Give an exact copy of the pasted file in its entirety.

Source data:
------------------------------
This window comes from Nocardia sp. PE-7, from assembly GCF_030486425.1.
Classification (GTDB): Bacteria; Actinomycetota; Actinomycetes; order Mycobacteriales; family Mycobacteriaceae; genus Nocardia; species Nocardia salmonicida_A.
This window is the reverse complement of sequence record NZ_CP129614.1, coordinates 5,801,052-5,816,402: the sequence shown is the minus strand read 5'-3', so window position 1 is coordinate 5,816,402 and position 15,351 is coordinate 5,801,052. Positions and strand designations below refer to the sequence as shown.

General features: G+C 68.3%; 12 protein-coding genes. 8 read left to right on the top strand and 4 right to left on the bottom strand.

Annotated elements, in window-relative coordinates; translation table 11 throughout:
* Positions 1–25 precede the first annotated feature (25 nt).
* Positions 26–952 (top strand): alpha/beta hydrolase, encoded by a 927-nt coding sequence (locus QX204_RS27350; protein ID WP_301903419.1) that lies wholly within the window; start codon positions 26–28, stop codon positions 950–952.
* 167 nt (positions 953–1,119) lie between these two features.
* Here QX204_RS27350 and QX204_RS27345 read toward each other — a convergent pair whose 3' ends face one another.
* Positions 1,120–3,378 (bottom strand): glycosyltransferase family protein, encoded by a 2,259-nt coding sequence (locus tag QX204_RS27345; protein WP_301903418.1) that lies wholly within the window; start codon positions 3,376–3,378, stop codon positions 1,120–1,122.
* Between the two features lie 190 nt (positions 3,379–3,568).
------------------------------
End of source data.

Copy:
This window comes from Nocardia sp. PE-7, from assembly GCF_030486425.1.
Classification (GTDB): Bacteria; Actinomycetota; Actinomycetes; order Mycobacteriales; family Mycobacteriaceae; genus Nocardia; species Nocardia salmonicida_A.
This window is the reverse complement of sequence record NZ_CP129614.1, coordinates 5,801,052-5,816,402: the sequence shown is the minus strand read 5'-3', so window position 1 is coordinate 5,816,402 and position 15,351 is coordinate 5,801,052. Positions and strand designations below refer to the sequence as shown.

General features: G+C 68.3%; 12 protein-coding genes. 8 read left to right on the top strand and 4 right to left on the bottom strand.

Annotated elements, in window-relative coordinates; translation table 11 throughout:
* Positions 1–25 precede the first annotated feature (25 nt).
* Positions 26–952 (top strand): alpha/beta hydrolase, encoded by a 927-nt coding sequence (locus QX204_RS27350; protein ID WP_301903419.1) that lies wholly within the window; start codon positions 26–28, stop codon positions 950–952.
* 167 nt (positions 953–1,119) lie between these two features.
* Here QX204_RS27350 and QX204_RS27345 read toward each other — a convergent pair whose 3' ends face one another.
* Positions 1,120–3,378 (bottom strand): glycosyltransferase family protein, encoded by a 2,259-nt coding sequence (locus tag QX204_RS27345; protein WP_301903418.1) that lies wholly within the window; start codon positions 3,376–3,378, stop codon positions 1,120–1,122.
* Between the two features lie 190 nt (positions 3,379–3,568).